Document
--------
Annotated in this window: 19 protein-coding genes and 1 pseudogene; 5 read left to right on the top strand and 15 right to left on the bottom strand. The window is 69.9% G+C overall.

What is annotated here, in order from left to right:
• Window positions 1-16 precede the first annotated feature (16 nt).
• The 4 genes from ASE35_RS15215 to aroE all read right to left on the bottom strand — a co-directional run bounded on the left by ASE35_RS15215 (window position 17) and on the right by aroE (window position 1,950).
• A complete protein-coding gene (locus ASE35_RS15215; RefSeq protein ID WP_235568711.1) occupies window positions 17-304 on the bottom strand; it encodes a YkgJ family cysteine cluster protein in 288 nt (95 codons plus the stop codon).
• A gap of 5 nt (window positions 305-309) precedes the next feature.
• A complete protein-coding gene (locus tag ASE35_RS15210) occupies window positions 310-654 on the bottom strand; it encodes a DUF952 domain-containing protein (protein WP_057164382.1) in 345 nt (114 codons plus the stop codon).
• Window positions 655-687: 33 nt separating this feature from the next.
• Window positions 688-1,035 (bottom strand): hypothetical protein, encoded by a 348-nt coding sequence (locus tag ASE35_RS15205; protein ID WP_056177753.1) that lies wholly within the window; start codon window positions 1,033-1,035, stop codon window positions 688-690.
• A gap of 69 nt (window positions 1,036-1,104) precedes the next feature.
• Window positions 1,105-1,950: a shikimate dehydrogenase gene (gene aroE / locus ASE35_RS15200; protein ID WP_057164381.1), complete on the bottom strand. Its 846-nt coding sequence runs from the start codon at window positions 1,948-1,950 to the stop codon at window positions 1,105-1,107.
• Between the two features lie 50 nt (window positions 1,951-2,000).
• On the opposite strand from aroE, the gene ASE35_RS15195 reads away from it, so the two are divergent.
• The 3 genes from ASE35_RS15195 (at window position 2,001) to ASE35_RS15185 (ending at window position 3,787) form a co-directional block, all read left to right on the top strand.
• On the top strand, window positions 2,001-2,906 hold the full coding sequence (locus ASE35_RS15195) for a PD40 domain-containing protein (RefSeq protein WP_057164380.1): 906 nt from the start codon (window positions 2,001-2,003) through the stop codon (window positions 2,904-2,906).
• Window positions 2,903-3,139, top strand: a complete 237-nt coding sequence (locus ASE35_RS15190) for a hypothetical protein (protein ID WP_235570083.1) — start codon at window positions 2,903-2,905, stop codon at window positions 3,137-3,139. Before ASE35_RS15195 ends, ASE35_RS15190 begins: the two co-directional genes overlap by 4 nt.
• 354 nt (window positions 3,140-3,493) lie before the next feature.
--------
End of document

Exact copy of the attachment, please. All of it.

Annotated in this window: 19 protein-coding genes and 1 pseudogene; 5 read left to right on the top strand and 15 right to left on the bottom strand. The window is 69.9% G+C overall.

What is annotated here, in order from left to right:
• Window positions 1-16 precede the first annotated feature (16 nt).
• The 4 genes from ASE35_RS15215 to aroE all read right to left on the bottom strand — a co-directional run bounded on the left by ASE35_RS15215 (window position 17) and on the right by aroE (window position 1,950).
• A complete protein-coding gene (locus ASE35_RS15215; RefSeq protein ID WP_235568711.1) occupies window positions 17-304 on the bottom strand; it encodes a YkgJ family cysteine cluster protein in 288 nt (95 codons plus the stop codon).
• A gap of 5 nt (window positions 305-309) precedes the next feature.
• A complete protein-coding gene (locus tag ASE35_RS15210) occupies window positions 310-654 on the bottom strand; it encodes a DUF952 domain-containing protein (protein WP_057164382.1) in 345 nt (114 codons plus the stop codon).
• Window positions 655-687: 33 nt separating this feature from the next.
• Window positions 688-1,035 (bottom strand): hypothetical protein, encoded by a 348-nt coding sequence (locus tag ASE35_RS15205; protein ID WP_056177753.1) that lies wholly within the window; start codon window positions 1,033-1,035, stop codon window positions 688-690.
• A gap of 69 nt (window positions 1,036-1,104) precedes the next feature.
• Window positions 1,105-1,950: a shikimate dehydrogenase gene (gene aroE / locus ASE35_RS15200; protein ID WP_057164381.1), complete on the bottom strand. Its 846-nt coding sequence runs from the start codon at window positions 1,948-1,950 to the stop codon at window positions 1,105-1,107.
• Between the two features lie 50 nt (window positions 1,951-2,000).
• On the opposite strand from aroE, the gene ASE35_RS15195 reads away from it, so the two are divergent.
• The 3 genes from ASE35_RS15195 (at window position 2,001) to ASE35_RS15185 (ending at window position 3,787) form a co-directional block, all read left to right on the top strand.
• On the top strand, window positions 2,001-2,906 hold the full coding sequence (locus ASE35_RS15195) for a PD40 domain-containing protein (RefSeq protein WP_057164380.1): 906 nt from the start codon (window positions 2,001-2,003) through the stop codon (window positions 2,904-2,906).
• Window positions 2,903-3,139, top strand: a complete 237-nt coding sequence (locus ASE35_RS15190) for a hypothetical protein (protein ID WP_235570083.1) — start codon at window positions 2,903-2,905, stop codon at window positions 3,137-3,139. Before ASE35_RS15195 ends, ASE35_RS15190 begins: the two co-directional genes overlap by 4 nt.
• 354 nt (window positions 3,140-3,493) lie before the next feature.